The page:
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really can't decide what kind of dog to get

(65 Posts)
canislupis Wed 15-May-19 14:13:13

Having decided that now is the right time to get a dog, we are utterly bemused trying to work out what kind of dog to get and where from...

What we want in a dog - fairly active, we live in the country and DH runs, but with a good off switch so it isn't bouncing around the walls constantly like our friend's manic sprocker, medium to large in size, biddable, intelligent and friendly.

What we don't want - DH flatly refuses to have a dog that needs to wear clothes, so no greyhounds. (Do lurchers have to wear clothes in the winter too?) We would prefer a less barky dog, so no JRT etc (although I love their robust natures). We don't want something that sheds constantly, out of preference.

But what we are also struggling to decide is whether to choose a dog breed and get one from a breeder, or be much more open and try to rehome a puppy/young dog including mongrels. We are not sure about this path because we have young children and we worry about socialisation of the dog, unknown traumas etc. However, our last much loved dog was a mongrel who adopted us while we were living abroad, so I think we hanker after someone like him, but feel uncertain about going down the rescue route.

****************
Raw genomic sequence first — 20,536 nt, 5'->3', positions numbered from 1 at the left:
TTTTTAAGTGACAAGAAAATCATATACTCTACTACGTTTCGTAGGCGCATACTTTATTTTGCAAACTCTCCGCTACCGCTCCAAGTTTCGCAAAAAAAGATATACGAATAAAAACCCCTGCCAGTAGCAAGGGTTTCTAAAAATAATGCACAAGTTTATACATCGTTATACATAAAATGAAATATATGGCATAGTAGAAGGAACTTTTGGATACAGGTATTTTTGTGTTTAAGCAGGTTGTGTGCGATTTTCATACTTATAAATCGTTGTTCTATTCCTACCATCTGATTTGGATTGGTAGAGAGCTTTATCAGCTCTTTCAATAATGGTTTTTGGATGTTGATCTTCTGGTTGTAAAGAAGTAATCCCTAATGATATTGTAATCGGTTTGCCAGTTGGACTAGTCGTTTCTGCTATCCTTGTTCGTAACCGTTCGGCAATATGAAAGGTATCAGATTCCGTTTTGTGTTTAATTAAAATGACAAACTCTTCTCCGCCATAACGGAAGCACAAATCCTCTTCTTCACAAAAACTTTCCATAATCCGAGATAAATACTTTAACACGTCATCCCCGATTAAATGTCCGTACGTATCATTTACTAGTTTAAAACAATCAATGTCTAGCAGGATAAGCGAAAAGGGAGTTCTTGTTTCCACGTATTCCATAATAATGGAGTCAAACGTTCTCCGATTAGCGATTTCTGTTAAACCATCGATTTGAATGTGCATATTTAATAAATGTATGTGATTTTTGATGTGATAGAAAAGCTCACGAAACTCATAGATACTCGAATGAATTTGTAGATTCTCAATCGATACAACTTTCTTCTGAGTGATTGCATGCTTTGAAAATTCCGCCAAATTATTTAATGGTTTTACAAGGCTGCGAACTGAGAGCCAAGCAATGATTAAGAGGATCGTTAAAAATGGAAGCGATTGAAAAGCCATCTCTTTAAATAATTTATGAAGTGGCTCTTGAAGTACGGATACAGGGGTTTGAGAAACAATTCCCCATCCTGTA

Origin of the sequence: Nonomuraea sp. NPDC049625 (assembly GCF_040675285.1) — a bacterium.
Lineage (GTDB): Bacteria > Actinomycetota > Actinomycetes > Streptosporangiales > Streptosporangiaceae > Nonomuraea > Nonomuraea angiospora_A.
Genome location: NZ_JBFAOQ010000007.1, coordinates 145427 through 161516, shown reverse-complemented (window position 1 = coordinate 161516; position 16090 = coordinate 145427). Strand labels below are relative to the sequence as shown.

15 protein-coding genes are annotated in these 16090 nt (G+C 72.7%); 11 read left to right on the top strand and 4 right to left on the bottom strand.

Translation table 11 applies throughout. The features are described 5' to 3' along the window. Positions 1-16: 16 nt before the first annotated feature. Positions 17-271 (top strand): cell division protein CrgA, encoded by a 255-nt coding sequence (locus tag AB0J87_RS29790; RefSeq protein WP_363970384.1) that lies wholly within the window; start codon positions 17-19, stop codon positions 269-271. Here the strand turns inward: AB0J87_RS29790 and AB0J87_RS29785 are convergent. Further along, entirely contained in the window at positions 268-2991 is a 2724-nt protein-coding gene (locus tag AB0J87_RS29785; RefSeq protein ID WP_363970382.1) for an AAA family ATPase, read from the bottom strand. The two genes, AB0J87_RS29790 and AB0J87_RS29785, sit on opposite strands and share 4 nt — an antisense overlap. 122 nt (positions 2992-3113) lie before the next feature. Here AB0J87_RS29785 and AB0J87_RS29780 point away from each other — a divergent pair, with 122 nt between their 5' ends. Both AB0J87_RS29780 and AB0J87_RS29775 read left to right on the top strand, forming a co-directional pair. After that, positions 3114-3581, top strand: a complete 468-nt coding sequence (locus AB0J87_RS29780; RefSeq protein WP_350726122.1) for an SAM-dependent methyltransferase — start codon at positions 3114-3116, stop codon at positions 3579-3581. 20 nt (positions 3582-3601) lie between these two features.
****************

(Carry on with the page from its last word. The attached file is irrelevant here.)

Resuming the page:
Advice on breeds, what to do etc appreciated!

OP’s posts: |
steppemum Wed 15-May-19 14:24:44

Well, we have a springer spaniel rescue. Adopted at age 3.
he fits all your criteria. As long as he has had his walk/run, he is happy to sleep all day.
Fun and intelligent to interact with, soppy and cuddly when you want to chill.

But that is really his personality, and it is hard to tell.

My friend has a labrador that also pretty much fits all your criteria, they got her as a puppy, but looked for a mother dog that was gentle natured and that is exactly what their dog is.

Rescue dogs can be great, we did it, but it can be hard to see what their personality is, as they come out of their shell as they gradually relax. Rehoming is easier, as you can ask more about what they are like.

yearinyearout Wed 15-May-19 14:25:04